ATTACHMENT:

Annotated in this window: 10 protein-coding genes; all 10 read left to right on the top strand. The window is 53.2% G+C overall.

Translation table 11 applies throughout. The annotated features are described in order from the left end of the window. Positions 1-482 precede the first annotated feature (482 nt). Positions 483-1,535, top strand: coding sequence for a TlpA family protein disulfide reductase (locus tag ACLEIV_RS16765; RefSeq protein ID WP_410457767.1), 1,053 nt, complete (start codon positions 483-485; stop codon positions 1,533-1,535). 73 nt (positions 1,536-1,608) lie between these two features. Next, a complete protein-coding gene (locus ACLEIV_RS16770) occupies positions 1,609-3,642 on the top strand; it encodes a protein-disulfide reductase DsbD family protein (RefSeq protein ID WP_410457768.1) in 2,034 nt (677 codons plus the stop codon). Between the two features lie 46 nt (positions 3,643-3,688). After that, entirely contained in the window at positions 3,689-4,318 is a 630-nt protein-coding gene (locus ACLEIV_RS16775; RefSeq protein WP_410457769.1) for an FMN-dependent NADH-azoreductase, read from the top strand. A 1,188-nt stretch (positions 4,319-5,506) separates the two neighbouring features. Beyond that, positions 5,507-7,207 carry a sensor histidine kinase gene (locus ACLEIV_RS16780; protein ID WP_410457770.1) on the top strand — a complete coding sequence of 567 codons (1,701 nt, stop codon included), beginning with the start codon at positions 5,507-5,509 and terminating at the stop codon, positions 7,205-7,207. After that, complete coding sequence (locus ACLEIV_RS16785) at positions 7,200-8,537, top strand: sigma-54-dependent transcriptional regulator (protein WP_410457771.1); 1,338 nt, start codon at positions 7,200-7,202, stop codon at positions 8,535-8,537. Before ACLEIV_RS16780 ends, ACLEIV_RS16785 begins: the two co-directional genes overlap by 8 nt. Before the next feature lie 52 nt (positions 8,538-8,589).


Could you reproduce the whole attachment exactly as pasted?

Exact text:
Annotated in this window: 10 protein-coding genes; all 10 read left to right on the top strand. The window is 53.2% G+C overall.

Translation table 11 applies throughout. The annotated features are described in order from the left end of the window. Positions 1-482 precede the first annotated feature (482 nt). Positions 483-1,535, top strand: coding sequence for a TlpA family protein disulfide reductase (locus tag ACLEIV_RS16765; RefSeq protein ID WP_410457767.1), 1,053 nt, complete (start codon positions 483-485; stop codon positions 1,533-1,535). 73 nt (positions 1,536-1,608) lie between these two features. Next, a complete protein-coding gene (locus ACLEIV_RS16770) occupies positions 1,609-3,642 on the top strand; it encodes a protein-disulfide reductase DsbD family protein (RefSeq protein ID WP_410457768.1) in 2,034 nt (677 codons plus the stop codon). Between the two features lie 46 nt (positions 3,643-3,688). After that, entirely contained in the window at positions 3,689-4,318 is a 630-nt protein-coding gene (locus ACLEIV_RS16775; RefSeq protein WP_410457769.1) for an FMN-dependent NADH-azoreductase, read from the top strand. A 1,188-nt stretch (positions 4,319-5,506) separates the two neighbouring features. Beyond that, positions 5,507-7,207 carry a sensor histidine kinase gene (locus ACLEIV_RS16780; protein ID WP_410457770.1) on the top strand — a complete coding sequence of 567 codons (1,701 nt, stop codon included), beginning with the start codon at positions 5,507-5,509 and terminating at the stop codon, positions 7,205-7,207. After that, complete coding sequence (locus ACLEIV_RS16785) at positions 7,200-8,537, top strand: sigma-54-dependent transcriptional regulator (protein WP_410457771.1); 1,338 nt, start codon at positions 7,200-7,202, stop codon at positions 8,535-8,537. Before ACLEIV_RS16780 ends, ACLEIV_RS16785 begins: the two co-directional genes overlap by 8 nt. Before the next feature lie 52 nt (positions 8,538-8,589).